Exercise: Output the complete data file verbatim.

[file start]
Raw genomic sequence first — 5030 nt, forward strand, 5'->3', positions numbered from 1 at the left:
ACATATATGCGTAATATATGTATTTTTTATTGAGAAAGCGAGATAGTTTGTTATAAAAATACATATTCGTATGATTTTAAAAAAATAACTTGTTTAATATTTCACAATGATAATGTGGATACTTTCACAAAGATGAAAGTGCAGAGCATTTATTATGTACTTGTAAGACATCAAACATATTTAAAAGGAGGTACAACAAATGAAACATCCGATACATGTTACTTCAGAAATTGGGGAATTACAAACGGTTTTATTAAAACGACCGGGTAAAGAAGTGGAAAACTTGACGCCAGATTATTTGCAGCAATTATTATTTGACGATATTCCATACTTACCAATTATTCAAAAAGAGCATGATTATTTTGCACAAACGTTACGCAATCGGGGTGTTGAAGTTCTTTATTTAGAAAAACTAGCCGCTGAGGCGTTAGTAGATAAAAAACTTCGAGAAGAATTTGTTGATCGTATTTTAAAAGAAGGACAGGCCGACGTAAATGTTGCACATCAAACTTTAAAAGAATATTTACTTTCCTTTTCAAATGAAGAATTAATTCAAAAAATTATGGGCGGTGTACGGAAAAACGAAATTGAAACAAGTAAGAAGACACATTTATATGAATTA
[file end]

Raw genomic sequence first — 5030 nt, forward strand, 5'->3', positions numbered from 1 at the left:
ACATATATGCGTAATATATGTATTTTTTATTGAGAAAGCGAGATAGTTTGTTATAAAAATACATATTCGTATGATTTTAAAAAAATAACTTGTTTAATATTTCACAATGATAATGTGGATACTTTCACAAAGATGAAAGTGCAGAGCATTTATTATGTACTTGTAAGACATCAAACATATTTAAAAGGAGGTACAACAAATGAAACATCCGATACATGTTACTTCAGAAATTGGGGAATTACAAACGGTTTTATTAAAACGACCGGGTAAAGAAGTGGAAAACTTGACGCCAGATTATTTGCAGCAATTATTATTTGACGATATTCCATACTTACCAATTATTCAAAAAGAGCATGATTATTTTGCACAAACGTTACGCAATCGGGGTGTTGAAGTTCTTTATTTAGAAAAACTAGCCGCTGAGGCGTTAGTAGATAAAAAACTTCGAGAAGAATTTGTTGATCGTATTTTAAAAGAAGGACAGGCCGACGTAAATGTTGCACATCAAACTTTAAAAGAATATTTACTTTCCTTTTCAAATGAAGAATTAATTCAAAAAATTATGGGCGGTGTACGGAAAAACGAAATTGAAACAAGTAAGAAGACACATTTATATGAATTA